28 May The STL, In Absentia Trials & Notice “Otherwise Given”
[The following is a guest-post by Lt. Col. Jenks, the Chief of the International Law Branch in the Army’s Office of the Judge Advocate General — KJH]
At a workshop held in Beirut earlier this month, officials from the Special Tribunal for Lebanon (STL) attempted to explain the basis for the tribunal’s in absentia provisions. At the same time, Judge Cassese, President of the STL, claimed that “[h]uman rights are the raison d’être of the tribunal,” and that “[w]e must ensure that the rights of all – the defendants, the witnesses and the victims – are respected, and are respected equally. We must find a way of punishing the guilty but respect their rights to a fair trial.”
Well intentioned though the workshop may have been, what has yet to be acknowledged and thus not addressed is that the STL’s in absentia provisions are unprecedented and some aspects likely violate human rights norms.
The STL is the first tribunal since the IMT at Nuremburg to allow “total” in absentia proceedings, meaning that the accused may never make an appearance. Other U.N. tribunals have allowed “partial” in absentia, meaning that the accused initially appeared but was unwilling or unable to attend subsequent proceedings.
As if the first point was not enough, the STL allows for total in absentia proceedings based on notifying the accused of the indictment through “publication in the media or communication to the State of residence or nationality.” Such a trial would almost certainly violate the fair trial rights of the ICCPR (see Maleki v. Italy, U.N. Human Rights Commission Communication No. 699/1996) and the European Convention (see Sejdovic v. Italy, 42 Eur. H.R. Rep 17). While the STL affords someone convicted in absentia the possibility of a retrial, the STL is of finite duration and those tried in absentia may not surface for years. Regardless, curing a violation does not alter its creation, and through no less than a U.N. sponsored tribunal.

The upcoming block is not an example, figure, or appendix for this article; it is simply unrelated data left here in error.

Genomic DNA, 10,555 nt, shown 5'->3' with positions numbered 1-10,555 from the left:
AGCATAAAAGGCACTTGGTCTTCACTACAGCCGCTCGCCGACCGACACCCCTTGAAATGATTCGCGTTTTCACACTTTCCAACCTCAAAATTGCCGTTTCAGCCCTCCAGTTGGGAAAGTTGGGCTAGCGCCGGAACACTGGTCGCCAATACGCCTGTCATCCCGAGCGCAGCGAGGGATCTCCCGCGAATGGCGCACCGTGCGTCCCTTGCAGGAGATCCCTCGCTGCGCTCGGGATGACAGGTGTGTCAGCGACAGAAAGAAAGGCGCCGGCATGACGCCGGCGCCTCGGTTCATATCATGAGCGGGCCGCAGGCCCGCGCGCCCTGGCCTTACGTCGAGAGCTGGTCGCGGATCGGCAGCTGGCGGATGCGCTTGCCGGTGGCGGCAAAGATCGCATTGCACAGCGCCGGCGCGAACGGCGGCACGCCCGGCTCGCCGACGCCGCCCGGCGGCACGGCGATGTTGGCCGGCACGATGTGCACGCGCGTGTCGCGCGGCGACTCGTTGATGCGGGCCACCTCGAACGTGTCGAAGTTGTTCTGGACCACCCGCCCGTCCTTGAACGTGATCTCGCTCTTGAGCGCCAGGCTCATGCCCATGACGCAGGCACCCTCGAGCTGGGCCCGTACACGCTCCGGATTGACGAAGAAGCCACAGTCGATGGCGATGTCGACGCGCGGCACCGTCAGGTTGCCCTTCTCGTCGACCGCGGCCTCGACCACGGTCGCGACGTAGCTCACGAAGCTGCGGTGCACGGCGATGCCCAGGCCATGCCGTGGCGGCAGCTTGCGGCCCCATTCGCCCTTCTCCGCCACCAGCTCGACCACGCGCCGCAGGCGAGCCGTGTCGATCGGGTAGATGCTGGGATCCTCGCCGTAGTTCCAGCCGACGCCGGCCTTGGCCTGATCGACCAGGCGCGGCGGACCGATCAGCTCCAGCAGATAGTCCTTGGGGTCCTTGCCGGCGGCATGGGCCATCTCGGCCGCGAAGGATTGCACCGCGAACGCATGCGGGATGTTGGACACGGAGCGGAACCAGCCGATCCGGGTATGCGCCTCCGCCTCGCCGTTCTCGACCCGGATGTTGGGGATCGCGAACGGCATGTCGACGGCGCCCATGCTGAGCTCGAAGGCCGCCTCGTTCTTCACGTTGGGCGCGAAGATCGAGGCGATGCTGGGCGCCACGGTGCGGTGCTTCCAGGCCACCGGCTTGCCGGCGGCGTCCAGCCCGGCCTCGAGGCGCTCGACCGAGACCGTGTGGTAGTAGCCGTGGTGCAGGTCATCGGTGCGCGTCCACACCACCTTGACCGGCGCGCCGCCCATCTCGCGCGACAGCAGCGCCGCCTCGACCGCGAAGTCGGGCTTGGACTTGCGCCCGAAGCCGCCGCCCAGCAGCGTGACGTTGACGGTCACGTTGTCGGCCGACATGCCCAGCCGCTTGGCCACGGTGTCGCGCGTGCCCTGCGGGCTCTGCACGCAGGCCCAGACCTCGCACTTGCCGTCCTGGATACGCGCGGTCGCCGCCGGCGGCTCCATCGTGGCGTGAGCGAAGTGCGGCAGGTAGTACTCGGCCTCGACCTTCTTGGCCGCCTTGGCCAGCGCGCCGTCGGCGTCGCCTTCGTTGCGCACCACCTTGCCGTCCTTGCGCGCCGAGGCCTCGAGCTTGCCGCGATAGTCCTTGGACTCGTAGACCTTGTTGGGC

Even if the STL doesn’t hold a single in absentia proceeding (although conducting the workshop suggests otherwise), in a way the damage is already done – there is now precedent, through the STL statute, for a UN tribunal that conducts total in absentia proceedings and based on notice “otherwise given.” Moreover, if the right of the accused to be present at trial is now negotiable what other, previously sacrosanct, rights, are eligible for bartering?
The U.N. considered and rejected the ICTY holding total in absentia trials. At the time, the U.N. Secretary General said that “[a] trial should not commence until the accused is physically present before the International Tribunal.” The SG went on to discuss the “widespread perception” that total in absentia trials would not be consistent with the ICCPR. Indeed. Now, according to the United Nations Security Council, the STL is to be a tribunal “of an international character based on the highest standards of criminal justice.” Unfortunately, and in more than one sense, that remains to be seen.
For a more academic discussion of these issues, see my essay “Notice Otherwise Given: Will in Absentia Trials at the Special Tribunal for Lebanon Violate Human Rights?” It’s available here.